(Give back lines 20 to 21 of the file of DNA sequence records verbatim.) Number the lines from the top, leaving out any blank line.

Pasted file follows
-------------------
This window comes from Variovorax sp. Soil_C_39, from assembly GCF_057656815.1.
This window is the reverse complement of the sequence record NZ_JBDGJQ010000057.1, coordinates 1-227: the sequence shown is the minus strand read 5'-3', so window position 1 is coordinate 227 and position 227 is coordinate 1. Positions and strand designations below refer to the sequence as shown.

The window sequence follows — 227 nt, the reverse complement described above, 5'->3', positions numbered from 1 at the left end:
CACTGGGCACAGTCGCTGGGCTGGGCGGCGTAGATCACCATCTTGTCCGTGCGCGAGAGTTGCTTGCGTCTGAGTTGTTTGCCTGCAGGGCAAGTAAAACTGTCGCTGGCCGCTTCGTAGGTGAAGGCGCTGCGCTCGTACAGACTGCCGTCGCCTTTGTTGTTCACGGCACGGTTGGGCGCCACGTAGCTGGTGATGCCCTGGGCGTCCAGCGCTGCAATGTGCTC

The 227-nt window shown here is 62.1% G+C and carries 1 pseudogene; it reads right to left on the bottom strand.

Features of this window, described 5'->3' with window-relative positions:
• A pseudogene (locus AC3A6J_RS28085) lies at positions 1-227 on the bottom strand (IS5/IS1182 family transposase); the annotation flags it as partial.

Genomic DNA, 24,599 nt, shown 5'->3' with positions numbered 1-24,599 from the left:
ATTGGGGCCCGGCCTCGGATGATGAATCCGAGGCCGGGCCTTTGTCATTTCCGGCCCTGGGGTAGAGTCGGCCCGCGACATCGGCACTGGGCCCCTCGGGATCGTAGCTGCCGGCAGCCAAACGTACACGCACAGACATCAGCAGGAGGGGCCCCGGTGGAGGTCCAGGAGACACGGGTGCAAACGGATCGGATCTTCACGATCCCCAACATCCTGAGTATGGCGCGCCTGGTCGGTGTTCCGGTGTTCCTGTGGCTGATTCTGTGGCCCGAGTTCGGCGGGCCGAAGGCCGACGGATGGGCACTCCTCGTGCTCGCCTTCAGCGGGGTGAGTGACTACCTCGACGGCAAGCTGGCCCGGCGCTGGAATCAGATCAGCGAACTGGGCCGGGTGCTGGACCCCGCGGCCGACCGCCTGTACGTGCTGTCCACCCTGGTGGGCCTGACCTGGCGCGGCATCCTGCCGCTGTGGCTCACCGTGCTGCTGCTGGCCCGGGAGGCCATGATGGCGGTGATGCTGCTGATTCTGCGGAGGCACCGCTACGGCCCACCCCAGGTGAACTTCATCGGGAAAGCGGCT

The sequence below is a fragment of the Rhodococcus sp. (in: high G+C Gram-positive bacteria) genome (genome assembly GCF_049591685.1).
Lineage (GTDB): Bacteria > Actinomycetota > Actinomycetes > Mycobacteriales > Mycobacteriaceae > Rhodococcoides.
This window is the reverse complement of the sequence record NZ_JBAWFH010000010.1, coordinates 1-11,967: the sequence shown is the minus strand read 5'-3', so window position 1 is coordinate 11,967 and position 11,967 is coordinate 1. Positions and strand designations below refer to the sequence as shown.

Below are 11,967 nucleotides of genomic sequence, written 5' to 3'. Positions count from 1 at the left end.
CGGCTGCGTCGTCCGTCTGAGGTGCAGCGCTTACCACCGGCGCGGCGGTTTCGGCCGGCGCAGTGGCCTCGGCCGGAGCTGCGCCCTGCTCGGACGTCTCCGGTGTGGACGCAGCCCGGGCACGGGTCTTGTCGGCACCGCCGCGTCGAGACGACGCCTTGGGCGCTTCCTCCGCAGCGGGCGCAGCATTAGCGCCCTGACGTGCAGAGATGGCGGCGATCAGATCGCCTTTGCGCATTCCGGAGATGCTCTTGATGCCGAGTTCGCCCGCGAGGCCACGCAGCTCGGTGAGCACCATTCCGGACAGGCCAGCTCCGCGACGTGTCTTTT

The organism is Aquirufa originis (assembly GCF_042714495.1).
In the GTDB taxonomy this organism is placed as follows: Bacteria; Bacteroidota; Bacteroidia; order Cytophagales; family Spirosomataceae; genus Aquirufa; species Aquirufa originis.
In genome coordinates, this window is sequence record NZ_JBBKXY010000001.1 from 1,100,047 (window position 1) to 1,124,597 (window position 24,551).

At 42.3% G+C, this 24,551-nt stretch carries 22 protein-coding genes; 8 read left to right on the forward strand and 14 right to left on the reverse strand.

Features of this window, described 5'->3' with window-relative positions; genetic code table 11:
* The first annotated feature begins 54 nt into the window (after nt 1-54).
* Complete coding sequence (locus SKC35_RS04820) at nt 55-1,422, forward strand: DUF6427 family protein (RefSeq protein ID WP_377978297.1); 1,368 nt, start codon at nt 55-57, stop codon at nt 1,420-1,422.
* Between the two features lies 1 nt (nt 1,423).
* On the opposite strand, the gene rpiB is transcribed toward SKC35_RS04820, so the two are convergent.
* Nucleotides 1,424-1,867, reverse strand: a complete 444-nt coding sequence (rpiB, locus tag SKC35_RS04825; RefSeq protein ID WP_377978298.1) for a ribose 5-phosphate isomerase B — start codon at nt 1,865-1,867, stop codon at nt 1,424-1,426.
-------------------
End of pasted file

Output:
* The first annotated feature begins 54 nt into the window (after nt 1-54).
* Complete coding sequence (locus SKC35_RS04820) at nt 55-1,422, forward strand: DUF6427 family protein (RefSeq protein ID WP_377978297.1); 1,368 nt, start codon at nt 55-57, stop codon at nt 1,420-1,422.